The days of the Lightning port that powers the Apple iPhone are numbered. In the fall of 2024, regulations will come into force in Europe requiring the use of a USB-C port in small electronic devices. However, the transition will not be smooth. That’s why.
What does European law say?
A law approved by the European Parliament in early October requires manufacturers to use a USB-C port to charge their small electronic devices. From autumn 2024, it will apply to electronic devices that require less than 100W charger, such as phones, tablets, rechargeable mice and keyboards, handheld consoles, Bluetooth speakers, and e-readers.
This will also affect laptops, but only from 2026. Other types of smaller devices, such as smartwatches and fitness bands, will not be subject to the rules.
According to the European Union, the law could lead to an annual reduction of 12,000 tons of e-waste and save Europeans “250 million euros ($338 million) a year by avoiding buying unnecessary chargers. The calculation, however, was not explained.
The legislation also aims to harmonize fast charging across devices by forcing compatibility with USB PD (Power Delivery) charging. Therefore, a brand A fast charger should be able to quickly charge a brand B phone. This is usually already the case, but there are exceptions.
Manufacturers will also have to make it clear on their packaging whether the products contain a charger or not. Four years after the entry into force of the law, the European Union will consider the possibility of an outright ban on the sale of devices with chargers. Usually at this time, every home should have several USB-C chargers.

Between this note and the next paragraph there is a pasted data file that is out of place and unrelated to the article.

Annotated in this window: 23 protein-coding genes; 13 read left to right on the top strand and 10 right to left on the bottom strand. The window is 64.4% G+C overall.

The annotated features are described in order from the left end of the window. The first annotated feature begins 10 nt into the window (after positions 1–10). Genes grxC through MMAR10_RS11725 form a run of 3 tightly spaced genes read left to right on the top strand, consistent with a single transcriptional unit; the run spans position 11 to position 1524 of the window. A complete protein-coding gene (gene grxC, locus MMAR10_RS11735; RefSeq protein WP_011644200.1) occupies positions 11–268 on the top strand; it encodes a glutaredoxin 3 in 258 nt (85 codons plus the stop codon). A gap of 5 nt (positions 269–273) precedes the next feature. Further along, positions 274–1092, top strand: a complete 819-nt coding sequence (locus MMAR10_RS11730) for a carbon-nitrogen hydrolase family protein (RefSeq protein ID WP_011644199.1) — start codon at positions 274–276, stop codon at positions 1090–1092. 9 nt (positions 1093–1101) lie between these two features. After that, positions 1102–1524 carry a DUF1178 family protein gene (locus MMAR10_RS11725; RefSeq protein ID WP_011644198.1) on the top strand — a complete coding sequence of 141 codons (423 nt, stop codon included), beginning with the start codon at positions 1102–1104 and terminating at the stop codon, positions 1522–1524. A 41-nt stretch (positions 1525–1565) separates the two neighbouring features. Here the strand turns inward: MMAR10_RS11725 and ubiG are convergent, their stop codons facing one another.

Who should change what?
In terms of size, the manufacturer most affected by the new law is Apple. The company is already equipping several of its products with USB-C ports, such as MacBook computers and iPads, but its iPhones still have a Lightning port.
Rumor has it that the first iPhones equipped with a USB-C port will be released in 2023 when the iPhone 15 arrives. Even if European legislation only applies in Europe, the port will be offered worldwide. Apple will have a few other customization products, such as AirPods and mice.
Some smaller producers will also have to rethink their products. Devices with microUSB ports are becoming rarer, but e-readers (Kobo) or mice (Thermaltake), for example, are still being produced with this obsolete port.
Good news or waste in sight?
The law would have been big news a few years ago when Lightning, USB, Micro-USB, and proprietary ports were commonplace, but it’s clear that its impact will be more limited in 2024.
Not only is USB-C currently dominating the market, but newer devices that don’t have one are becoming increasingly rare.
In the long term, there are several benefits to standardizing ports across the electronics industry, especially if regulation avoids future format wars and manufacturers stop offering chargers for their new devices.
However, in the short term, the law may have negative consequences. Anyone who has, for example, several chargers for their iPhone (to charge it in the living room, at work, and in the bedroom, among others) or those who have accessories equipped with a Lightning port (such as alarm clocks), in the morning when you can put your iPhone) you will have to change them. This is also an argument put forward by Apple to justify its opposition to the law. In its desire to reduce e-waste, the European Union is in danger of creating more of it.
This negative influence, however, would have taken place with or without the law. The Lightning port was indeed coming to an end: therefore, the losses caused by its obsolescence were inevitable. European law will only speed up this process. One thing is for sure: if you buy an accessory with a Lightning port, think twice and tell yourself that it may have a limited lifespan.
>> See also: Wireless charging: a waste of electricity